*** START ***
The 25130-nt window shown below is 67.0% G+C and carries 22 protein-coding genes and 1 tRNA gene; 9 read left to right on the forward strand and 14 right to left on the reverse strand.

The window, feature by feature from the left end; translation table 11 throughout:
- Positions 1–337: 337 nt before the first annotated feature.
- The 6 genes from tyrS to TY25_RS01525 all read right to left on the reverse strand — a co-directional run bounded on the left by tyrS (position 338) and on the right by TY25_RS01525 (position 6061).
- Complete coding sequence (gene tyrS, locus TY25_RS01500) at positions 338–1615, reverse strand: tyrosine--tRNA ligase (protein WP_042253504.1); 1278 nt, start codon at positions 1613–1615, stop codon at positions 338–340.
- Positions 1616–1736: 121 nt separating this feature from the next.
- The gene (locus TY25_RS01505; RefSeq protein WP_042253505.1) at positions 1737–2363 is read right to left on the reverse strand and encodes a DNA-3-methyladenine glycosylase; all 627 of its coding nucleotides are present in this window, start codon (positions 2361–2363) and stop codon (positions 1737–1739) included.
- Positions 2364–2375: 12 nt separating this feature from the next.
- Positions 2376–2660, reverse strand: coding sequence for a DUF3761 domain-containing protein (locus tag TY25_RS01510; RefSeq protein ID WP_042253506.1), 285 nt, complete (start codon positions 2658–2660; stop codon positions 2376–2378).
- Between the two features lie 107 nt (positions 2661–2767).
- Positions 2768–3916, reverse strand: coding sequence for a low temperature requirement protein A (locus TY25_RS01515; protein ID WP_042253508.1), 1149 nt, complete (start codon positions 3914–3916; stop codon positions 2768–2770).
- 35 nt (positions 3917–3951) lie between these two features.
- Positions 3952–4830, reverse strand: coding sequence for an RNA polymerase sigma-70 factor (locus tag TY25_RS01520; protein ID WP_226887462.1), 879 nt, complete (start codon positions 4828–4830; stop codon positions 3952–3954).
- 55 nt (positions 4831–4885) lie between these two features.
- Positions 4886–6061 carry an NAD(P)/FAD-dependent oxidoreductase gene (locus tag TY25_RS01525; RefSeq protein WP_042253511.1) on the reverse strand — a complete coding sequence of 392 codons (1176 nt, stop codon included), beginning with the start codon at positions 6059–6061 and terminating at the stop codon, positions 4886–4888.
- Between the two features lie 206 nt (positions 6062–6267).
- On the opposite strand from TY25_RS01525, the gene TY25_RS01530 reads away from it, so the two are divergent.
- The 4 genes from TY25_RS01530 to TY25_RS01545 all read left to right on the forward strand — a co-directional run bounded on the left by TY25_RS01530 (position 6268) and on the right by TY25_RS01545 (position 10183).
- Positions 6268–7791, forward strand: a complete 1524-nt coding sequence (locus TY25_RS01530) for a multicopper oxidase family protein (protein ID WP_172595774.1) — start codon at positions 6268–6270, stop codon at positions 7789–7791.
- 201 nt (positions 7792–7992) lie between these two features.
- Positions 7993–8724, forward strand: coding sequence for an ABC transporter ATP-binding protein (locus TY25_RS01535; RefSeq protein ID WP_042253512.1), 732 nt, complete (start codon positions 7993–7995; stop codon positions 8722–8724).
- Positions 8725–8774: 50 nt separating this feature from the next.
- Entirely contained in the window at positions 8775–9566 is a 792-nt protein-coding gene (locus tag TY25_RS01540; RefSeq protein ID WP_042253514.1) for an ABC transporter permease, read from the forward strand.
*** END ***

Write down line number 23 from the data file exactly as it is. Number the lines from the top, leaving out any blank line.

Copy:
- Entirely contained in the window at positions 8775–9566 is a 792-nt protein-coding gene (locus tag TY25_RS01540; RefSeq protein ID WP_042253514.1) for an ABC transporter permease, read from the forward strand.